The goal seems fairly clear and is a continuation of a process begun by Ratan Tata to bring the loosely-bound-together group he inherited into one with a stronger core that exercised absolute control.
Resolving sticky issues
Soon after taking over as group chairman, Chandrasekaran announced a resolution of its dispute with Japanese partner Docomo and the sale of its mobile telephony business to Bharti Airtel – for free. He also paid back about $2.6 billion that the telephony business owned creditors with funds infused by Tata Sons.
This deal was certainly the result of some out-of-the-box thinking. At one go, the group got rid of a bleeding asset that had no possibility of turning around, it staunched any further losses and it saved the Tata Group the potential embarrassment of having to lay off hundreds of people in the event of having to close the company down.
Then, he also gave the finishing touches and finalised the joint venture agreement with ThyssenKrupp for the business operated by Tata Steel Europe (formerly Corus), which had been weighing down the steel company’s balance sheet and preventing it from expanding in India.
With its European operations no longer an Albatross around its neck, Tata Steel is now focusing once again on consolidating its position in India. The company is almost certain to clinch the acquisition of the bankrupt Bhushan Steel for about $5.6 billion and position it to regain its position as the largest domestic steel producer in India.
The group, which runs two airlines – Air Asia India and Vistara – in the domestic market, has also made it known that it will consider bidding for Air India, which was promoted and run by J.R.D. Tata before it was nationalised, when it is put up for disinvestment.
There are also signs that the group’s domestic passenger car business is turning around. Tata Motors has clawed its way back into the ranks of India’s top five passenger car companies by sales in recent months and its recent launch, the Tiago, is among the top 10 best-selling cars in India – a first for a Tata Motors car in almost six years.
Teaching an elephant to dance
Every company or group of companies, especially one as old and diversified as the Tatas, has a strong internal culture that makes it resistant to big bang changes. At the same time, ossification leads to certain death. A good leader, therefore, has to calibrate the pace of change to ensure that the resulting shock doesn’t kill it.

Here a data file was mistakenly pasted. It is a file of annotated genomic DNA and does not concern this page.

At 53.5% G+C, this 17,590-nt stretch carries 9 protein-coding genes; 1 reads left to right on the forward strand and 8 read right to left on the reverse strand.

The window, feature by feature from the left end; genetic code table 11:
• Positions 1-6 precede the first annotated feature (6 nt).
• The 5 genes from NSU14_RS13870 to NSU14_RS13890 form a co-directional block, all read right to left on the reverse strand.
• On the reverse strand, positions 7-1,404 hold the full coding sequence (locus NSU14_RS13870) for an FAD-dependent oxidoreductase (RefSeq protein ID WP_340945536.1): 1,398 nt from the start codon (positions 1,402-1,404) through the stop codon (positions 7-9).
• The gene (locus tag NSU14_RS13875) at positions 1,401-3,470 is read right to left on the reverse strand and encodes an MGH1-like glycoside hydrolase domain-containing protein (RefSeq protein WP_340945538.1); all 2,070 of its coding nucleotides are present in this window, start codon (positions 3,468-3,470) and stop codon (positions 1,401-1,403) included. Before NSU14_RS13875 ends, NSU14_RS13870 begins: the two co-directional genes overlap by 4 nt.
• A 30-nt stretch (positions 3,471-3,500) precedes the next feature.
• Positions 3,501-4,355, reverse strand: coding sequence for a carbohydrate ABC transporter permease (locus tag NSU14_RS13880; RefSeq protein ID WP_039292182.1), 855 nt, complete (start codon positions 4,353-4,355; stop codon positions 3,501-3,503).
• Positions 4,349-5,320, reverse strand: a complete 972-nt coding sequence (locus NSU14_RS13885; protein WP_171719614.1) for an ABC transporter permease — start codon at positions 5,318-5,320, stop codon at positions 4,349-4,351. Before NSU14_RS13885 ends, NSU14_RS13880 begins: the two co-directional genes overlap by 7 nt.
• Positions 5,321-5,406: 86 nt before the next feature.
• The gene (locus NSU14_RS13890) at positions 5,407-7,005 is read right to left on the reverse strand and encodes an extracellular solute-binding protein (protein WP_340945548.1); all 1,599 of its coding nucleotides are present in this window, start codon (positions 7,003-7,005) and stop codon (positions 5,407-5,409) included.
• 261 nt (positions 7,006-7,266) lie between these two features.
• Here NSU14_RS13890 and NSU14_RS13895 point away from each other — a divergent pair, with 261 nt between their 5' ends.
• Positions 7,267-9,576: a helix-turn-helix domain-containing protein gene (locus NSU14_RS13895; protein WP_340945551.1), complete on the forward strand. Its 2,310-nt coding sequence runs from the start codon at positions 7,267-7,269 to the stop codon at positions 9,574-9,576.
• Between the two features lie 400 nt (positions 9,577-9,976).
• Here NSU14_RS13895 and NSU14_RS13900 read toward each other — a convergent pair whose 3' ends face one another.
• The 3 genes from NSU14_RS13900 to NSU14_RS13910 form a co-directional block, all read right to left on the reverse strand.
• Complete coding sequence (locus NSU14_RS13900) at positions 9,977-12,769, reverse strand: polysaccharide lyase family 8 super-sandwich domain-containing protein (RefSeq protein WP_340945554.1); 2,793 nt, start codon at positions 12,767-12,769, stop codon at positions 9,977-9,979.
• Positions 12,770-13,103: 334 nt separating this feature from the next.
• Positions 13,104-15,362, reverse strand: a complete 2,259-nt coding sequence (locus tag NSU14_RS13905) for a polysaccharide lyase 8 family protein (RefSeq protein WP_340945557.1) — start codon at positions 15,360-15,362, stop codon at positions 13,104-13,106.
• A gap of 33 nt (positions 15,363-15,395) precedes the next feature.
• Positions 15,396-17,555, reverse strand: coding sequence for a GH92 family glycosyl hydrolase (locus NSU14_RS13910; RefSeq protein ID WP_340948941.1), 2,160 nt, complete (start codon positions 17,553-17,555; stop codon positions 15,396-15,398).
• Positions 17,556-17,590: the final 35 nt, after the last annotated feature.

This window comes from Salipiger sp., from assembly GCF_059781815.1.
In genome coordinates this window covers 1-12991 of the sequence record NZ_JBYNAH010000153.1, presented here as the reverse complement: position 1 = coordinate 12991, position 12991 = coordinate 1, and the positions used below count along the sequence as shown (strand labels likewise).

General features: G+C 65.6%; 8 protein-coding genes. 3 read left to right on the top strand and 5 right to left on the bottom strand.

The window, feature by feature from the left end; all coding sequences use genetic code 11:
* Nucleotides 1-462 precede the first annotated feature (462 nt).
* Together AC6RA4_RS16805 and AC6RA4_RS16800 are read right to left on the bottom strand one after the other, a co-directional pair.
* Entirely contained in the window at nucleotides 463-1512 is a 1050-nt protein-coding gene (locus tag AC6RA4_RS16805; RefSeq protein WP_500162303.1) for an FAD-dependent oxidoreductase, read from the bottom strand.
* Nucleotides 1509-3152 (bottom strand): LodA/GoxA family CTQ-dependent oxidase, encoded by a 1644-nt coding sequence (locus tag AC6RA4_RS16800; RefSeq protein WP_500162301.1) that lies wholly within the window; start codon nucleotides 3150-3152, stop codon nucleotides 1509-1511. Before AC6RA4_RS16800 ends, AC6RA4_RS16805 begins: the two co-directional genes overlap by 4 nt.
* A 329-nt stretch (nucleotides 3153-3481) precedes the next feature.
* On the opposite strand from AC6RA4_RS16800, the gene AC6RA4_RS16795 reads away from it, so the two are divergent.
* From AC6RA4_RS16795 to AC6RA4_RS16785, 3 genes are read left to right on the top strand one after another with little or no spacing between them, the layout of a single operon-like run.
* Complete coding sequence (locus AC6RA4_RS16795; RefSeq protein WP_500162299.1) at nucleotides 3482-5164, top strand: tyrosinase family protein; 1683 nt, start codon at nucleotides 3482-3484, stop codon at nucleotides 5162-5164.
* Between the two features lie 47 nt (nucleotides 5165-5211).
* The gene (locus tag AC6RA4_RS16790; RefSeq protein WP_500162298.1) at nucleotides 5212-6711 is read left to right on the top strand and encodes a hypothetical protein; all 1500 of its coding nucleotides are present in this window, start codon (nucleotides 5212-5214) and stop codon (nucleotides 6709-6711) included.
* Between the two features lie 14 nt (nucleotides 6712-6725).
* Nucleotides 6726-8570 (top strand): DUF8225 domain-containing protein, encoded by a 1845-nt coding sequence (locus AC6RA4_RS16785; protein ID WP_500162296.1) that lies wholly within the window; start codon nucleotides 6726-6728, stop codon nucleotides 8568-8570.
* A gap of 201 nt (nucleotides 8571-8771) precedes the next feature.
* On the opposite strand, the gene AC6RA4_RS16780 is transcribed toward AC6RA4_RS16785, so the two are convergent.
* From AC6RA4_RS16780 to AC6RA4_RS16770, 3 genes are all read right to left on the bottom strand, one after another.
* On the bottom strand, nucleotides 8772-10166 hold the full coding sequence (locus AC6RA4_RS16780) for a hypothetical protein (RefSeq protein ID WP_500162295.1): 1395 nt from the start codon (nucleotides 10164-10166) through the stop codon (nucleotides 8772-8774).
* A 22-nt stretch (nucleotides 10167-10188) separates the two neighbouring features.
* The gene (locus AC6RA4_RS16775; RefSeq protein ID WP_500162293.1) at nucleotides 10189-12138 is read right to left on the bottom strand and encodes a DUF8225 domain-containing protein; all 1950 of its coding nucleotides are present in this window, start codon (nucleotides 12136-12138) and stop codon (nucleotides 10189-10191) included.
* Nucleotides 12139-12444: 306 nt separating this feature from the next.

Teaching an elephant to dance is never an easy task… Teaching an old dog new tricks is even more difficult… because a leopard never changes its spots.
That is what the Tata Group is attempting to do. To be fair to Mistry, this is precisely what he, too, attempted, but his efforts obviously didn’t find favour with the Tata trusts, which control Tata Sons, the holding company of the group.
The new group chairman has also embarked on a similar course of action – only, this time with what many believe is the express blessings of group patriarch Ratan Tata, who controls the trusts.
Early days yet
The group is in the throes of change led from the very top. In some ways, the process will have to mirror what is being done to Bombay House, its iconic head office in Mumbai’s Flora Fountain area. The 94-year-old building is having a complete internal makeover in keeping with the needs of a leading 21st century global business house, while retaining its heritage façade with all its external trappings and embellishments.
Lots to fix
The Tata Group has its mission cut out. As this report points out, building bench strength and grooming middle-level managers to occupy senior positions and senior managers to assume leadership roles is a crucial gap that the new leadership has to focus on.
Then, the group may have become too unwieldy and large. It has become imperative to take a hard look at its portfolio and companies and take a dispassionate decision on which ones fit into the bigger picture and which ones don’t.
And finally, it will also have to decide on how much control the trusts, which own two-thirds of Tata Sons, should exercise over the operating companies, most of which are widely held.